IEG's main system for automated processing, and recording of assessment decisions, is the NOOSR Information Intranet System, which was introduced in 2001. IEG advised the ANAO that the NOOSR Information Intranet System could be more effective particularly with respect to speed, storage and retrevial of data. IEG has successfully sought funding through DEST's Business Technology Improvements process to enhance this system, and this work has been underway since 2003.3

Universities, and post secondary non-university institutions, make assessments of overseas students' qualifications for their own purposes using information from IEG's Country Education Profiles. Many of the Country Education Profiles, covering education systems in some 90 countries, have not been updated for over 10 years, and are not available online through the AEI-Online website.

IEG commenced development of a project plan, in July 2004, to have its Country Education Profiles made available through the AEI-Online website. The purpose of this project was to make access easier for institutions and others, and potentially reduce the number of enquiries to the Educational Standards Branch-NOOSR. Although funding for the project commenced in July 2004, IEG advised the ANAO that efforts to date had focussed on modelling IT infrastructure options, analysing client requirements and researching and updating Country Education Profile content. Consequently, only a small number of County Education Profiles will be converted to online format by July 2005.

A large proportion of overseas students coming to Australia reside in a relatively small number of countries (such as Korea, Hong Kong, Indonesia, and India). Given this, and the limited progress achieved thus far with this project, the ANAO suggests that that IEG take into account the relative user demand for individual Country Education Profiles in deciding the priority order for making Country Education Profiles available through the AEI-Online website.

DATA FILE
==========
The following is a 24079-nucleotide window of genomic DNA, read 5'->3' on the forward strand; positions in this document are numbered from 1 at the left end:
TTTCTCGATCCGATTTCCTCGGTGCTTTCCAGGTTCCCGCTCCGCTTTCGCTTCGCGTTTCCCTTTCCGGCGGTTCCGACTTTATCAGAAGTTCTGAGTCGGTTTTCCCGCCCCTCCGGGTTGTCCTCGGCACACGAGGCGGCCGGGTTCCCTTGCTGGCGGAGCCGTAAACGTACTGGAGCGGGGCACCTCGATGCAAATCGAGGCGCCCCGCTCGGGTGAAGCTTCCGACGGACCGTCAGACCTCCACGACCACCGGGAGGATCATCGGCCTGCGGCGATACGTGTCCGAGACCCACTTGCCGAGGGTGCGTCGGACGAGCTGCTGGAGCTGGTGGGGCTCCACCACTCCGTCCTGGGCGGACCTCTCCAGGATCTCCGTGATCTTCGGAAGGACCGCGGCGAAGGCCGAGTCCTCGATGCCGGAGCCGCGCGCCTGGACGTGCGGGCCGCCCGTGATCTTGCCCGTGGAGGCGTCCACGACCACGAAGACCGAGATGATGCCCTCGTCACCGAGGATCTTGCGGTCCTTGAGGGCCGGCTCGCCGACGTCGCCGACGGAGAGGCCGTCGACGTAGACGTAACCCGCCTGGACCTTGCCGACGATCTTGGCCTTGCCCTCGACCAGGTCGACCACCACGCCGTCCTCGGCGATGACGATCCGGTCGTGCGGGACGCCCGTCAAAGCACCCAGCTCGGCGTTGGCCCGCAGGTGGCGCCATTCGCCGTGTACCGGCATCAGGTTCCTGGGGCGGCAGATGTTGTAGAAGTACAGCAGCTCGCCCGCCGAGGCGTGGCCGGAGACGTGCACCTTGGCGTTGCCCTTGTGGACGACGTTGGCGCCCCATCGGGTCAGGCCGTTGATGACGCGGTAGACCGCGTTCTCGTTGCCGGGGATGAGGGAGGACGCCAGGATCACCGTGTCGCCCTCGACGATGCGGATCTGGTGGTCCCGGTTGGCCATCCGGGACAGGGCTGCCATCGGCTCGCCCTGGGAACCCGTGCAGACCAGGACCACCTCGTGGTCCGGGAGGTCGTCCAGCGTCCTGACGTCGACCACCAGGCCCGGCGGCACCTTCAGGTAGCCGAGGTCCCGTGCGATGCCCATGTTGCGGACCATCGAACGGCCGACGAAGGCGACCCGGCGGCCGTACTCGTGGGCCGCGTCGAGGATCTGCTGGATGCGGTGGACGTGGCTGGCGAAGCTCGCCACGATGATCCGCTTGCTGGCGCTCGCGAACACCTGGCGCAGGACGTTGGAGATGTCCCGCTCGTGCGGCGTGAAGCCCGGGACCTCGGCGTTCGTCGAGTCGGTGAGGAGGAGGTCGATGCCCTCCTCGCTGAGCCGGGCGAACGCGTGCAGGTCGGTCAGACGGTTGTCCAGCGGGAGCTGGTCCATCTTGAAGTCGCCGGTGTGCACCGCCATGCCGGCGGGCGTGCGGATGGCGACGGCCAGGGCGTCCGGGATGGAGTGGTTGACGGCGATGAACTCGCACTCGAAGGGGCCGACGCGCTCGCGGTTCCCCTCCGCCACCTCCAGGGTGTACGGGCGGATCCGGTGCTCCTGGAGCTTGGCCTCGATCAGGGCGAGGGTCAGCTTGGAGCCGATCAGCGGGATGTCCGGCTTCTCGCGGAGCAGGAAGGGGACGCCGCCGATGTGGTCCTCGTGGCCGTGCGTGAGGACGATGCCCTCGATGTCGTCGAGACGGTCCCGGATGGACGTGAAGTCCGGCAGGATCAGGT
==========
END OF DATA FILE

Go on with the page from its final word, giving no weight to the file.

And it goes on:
Industry regulation

IEG undertakes a range of compliance and enforcement activities in relation to international education providers. These include: on-site assessments of providers' compliance with the Education Services for Overseas Students Act 2000 (ESOS Act); joint compliance reviews with relevant State and Territory government agencies; provision of industry seminars and workshops; and answering hotline and mailbox queries concerning compliance with ESOS legislation.

To assist in its compliance and enforcement role, IEG has developed a risk matrix model that assesses the risk of providers committing breaches of ESOS legislation and related policies and practices. The model contains risk weightings relating to: offences; facilities and resourcing; complaints; enforcement activity; financial viability; and overall risk rating.

This matrix is useful in directing IEG compliance and enforcement resources towards providers that are relatively likely not to comply with ESOS legislation and related policies and practices. However, the matrix does not contain standard risk management approaches, such as separating likelihood and consequence, nor does it feed into a clearly defined framework for controlling risks, determining residual risks, and monitoring and evaluating risk treatments. Further, the ANAO found that few risk assessments have been undertaken, and IEG Branch plans contain little reference to compliance and enforcement.